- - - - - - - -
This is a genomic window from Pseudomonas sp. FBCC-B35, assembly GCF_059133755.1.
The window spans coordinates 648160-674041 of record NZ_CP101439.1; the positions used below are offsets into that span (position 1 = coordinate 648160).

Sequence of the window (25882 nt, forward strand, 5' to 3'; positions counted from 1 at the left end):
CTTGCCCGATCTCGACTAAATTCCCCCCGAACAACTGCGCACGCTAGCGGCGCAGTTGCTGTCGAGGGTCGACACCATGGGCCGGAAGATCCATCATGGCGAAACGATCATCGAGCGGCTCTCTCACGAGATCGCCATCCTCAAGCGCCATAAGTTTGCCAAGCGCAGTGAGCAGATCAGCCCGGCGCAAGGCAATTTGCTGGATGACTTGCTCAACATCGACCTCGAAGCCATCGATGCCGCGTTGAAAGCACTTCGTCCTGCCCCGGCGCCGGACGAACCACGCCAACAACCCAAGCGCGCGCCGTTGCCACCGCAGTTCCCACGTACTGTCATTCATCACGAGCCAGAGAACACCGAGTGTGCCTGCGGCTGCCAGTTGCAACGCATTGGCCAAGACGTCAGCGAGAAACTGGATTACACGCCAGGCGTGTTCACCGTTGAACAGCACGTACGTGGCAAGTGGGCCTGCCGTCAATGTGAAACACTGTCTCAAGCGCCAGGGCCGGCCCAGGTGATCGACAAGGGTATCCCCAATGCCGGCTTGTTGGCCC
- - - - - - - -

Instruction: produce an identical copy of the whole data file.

This is a genomic window from Pseudomonas sp. FBCC-B35, assembly GCF_059133755.1.
The window spans coordinates 648160-674041 of record NZ_CP101439.1; the positions used below are offsets into that span (position 1 = coordinate 648160).

Sequence of the window (25882 nt, forward strand, 5' to 3'; positions counted from 1 at the left end):
CTTGCCCGATCTCGACTAAATTCCCCCCGAACAACTGCGCACGCTAGCGGCGCAGTTGCTGTCGAGGGTCGACACCATGGGCCGGAAGATCCATCATGGCGAAACGATCATCGAGCGGCTCTCTCACGAGATCGCCATCCTCAAGCGCCATAAGTTTGCCAAGCGCAGTGAGCAGATCAGCCCGGCGCAAGGCAATTTGCTGGATGACTTGCTCAACATCGACCTCGAAGCCATCGATGCCGCGTTGAAAGCACTTCGTCCTGCCCCGGCGCCGGACGAACCACGCCAACAACCCAAGCGCGCGCCGTTGCCACCGCAGTTCCCACGTACTGTCATTCATCACGAGCCAGAGAACACCGAGTGTGCCTGCGGCTGCCAGTTGCAACGCATTGGCCAAGACGTCAGCGAGAAACTGGATTACACGCCAGGCGTGTTCACCGTTGAACAGCACGTACGTGGCAAGTGGGCCTGCCGTCAATGTGAAACACTGTCTCAAGCGCCAGGGCCGGCCCAGGTGATCGACAAGGGTATCCCCAATGCCGGCTTGTTGGCCC